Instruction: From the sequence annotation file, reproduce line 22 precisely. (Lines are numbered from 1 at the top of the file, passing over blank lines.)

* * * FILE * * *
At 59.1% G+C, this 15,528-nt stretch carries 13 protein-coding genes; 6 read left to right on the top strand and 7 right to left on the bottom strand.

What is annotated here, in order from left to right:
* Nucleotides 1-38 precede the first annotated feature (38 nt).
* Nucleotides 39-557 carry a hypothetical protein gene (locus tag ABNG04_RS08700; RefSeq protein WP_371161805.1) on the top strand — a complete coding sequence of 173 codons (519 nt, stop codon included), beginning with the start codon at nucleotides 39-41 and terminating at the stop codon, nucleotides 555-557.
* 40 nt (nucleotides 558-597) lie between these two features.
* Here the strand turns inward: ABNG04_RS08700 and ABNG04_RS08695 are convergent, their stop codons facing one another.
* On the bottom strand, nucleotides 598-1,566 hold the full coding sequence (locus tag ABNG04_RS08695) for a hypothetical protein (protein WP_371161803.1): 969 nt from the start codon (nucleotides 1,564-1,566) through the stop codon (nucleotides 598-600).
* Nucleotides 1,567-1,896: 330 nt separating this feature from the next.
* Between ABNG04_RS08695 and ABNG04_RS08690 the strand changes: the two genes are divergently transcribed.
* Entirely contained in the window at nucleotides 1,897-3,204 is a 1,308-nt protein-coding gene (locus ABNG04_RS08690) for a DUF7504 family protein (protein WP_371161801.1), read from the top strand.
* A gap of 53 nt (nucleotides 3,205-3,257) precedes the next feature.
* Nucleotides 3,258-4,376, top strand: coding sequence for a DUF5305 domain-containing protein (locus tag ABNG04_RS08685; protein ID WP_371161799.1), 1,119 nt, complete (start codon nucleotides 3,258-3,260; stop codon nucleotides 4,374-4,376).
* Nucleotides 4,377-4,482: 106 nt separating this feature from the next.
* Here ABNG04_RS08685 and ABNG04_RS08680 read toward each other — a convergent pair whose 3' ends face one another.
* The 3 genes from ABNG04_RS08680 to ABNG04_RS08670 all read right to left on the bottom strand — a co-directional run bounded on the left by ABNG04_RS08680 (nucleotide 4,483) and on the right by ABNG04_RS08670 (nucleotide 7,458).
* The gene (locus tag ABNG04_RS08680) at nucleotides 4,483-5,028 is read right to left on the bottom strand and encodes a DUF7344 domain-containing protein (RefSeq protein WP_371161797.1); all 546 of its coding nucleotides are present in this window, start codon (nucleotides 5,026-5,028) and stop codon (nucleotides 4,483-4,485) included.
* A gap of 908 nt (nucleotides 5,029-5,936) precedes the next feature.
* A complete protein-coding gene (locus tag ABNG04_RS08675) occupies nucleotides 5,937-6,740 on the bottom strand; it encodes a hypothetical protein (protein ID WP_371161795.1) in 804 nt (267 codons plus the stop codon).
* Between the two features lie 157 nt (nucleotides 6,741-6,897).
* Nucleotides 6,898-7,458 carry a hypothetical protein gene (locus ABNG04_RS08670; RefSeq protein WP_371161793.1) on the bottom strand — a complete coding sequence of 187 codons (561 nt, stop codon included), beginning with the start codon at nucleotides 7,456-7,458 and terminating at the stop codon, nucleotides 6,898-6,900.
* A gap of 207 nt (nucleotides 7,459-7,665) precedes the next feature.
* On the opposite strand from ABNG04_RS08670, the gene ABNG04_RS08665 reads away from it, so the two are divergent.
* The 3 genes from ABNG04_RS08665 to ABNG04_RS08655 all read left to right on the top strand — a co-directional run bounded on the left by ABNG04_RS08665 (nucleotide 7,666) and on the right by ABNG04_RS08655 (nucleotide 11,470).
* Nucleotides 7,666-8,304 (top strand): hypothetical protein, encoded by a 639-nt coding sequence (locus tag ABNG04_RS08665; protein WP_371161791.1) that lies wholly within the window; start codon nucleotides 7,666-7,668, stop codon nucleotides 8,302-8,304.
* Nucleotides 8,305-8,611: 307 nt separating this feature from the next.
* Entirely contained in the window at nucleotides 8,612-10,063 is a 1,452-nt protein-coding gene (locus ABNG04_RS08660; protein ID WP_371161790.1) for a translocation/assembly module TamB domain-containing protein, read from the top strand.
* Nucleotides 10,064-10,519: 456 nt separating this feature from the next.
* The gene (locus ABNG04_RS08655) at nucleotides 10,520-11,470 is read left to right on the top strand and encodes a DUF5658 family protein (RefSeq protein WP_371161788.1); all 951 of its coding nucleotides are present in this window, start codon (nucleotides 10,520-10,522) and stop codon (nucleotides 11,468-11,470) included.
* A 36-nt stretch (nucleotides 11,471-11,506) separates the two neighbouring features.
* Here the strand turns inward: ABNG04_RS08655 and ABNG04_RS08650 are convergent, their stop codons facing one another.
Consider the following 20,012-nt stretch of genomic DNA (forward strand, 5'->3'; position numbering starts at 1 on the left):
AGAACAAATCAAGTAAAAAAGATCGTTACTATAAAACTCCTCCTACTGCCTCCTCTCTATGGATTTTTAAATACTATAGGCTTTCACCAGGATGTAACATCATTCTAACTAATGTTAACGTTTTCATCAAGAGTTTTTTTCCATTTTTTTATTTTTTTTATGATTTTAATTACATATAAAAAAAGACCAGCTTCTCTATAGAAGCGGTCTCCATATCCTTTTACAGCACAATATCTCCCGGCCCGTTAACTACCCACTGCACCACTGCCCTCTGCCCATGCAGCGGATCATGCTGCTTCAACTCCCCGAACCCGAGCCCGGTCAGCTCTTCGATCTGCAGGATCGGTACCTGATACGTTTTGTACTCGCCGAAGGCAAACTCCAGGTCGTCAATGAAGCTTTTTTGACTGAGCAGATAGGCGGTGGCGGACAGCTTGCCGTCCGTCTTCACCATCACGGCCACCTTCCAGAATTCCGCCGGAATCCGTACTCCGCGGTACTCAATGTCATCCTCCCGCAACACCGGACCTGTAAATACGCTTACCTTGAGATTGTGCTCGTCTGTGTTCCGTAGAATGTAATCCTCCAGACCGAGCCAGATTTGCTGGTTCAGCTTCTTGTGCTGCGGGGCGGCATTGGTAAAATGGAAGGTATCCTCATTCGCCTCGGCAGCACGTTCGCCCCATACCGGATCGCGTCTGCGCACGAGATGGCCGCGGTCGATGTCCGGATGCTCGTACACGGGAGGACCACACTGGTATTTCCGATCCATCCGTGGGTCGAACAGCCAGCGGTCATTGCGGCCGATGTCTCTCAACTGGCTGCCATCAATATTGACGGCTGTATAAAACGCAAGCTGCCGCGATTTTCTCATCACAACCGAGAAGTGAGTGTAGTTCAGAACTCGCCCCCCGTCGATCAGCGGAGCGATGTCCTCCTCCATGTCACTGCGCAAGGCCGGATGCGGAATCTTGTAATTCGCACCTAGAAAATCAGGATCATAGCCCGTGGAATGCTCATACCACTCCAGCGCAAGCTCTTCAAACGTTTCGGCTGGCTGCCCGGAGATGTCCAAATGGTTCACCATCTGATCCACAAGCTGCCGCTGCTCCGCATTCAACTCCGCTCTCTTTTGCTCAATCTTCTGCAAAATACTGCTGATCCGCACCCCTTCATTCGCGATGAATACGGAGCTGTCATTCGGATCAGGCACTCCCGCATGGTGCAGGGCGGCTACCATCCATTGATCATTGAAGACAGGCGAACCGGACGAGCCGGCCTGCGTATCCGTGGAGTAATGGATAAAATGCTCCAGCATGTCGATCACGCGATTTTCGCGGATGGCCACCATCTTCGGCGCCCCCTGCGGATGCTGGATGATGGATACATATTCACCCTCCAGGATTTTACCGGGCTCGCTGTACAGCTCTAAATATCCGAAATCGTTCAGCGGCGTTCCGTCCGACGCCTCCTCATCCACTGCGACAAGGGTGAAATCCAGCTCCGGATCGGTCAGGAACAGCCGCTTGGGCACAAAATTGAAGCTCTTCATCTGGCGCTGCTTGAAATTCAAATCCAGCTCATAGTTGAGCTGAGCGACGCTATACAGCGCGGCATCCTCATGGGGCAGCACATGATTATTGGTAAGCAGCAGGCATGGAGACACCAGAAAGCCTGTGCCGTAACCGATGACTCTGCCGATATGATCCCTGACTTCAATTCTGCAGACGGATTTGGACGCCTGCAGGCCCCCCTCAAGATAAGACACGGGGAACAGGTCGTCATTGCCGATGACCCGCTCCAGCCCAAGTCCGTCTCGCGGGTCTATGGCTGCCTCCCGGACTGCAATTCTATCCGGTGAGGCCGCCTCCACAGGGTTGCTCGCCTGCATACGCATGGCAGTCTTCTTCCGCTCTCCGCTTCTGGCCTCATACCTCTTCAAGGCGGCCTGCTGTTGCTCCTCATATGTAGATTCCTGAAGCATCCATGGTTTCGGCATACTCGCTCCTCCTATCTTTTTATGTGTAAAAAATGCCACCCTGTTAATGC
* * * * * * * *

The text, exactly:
* On the opposite strand from ABNG04_RS08670, the gene ABNG04_RS08665 reads away from it, so the two are divergent.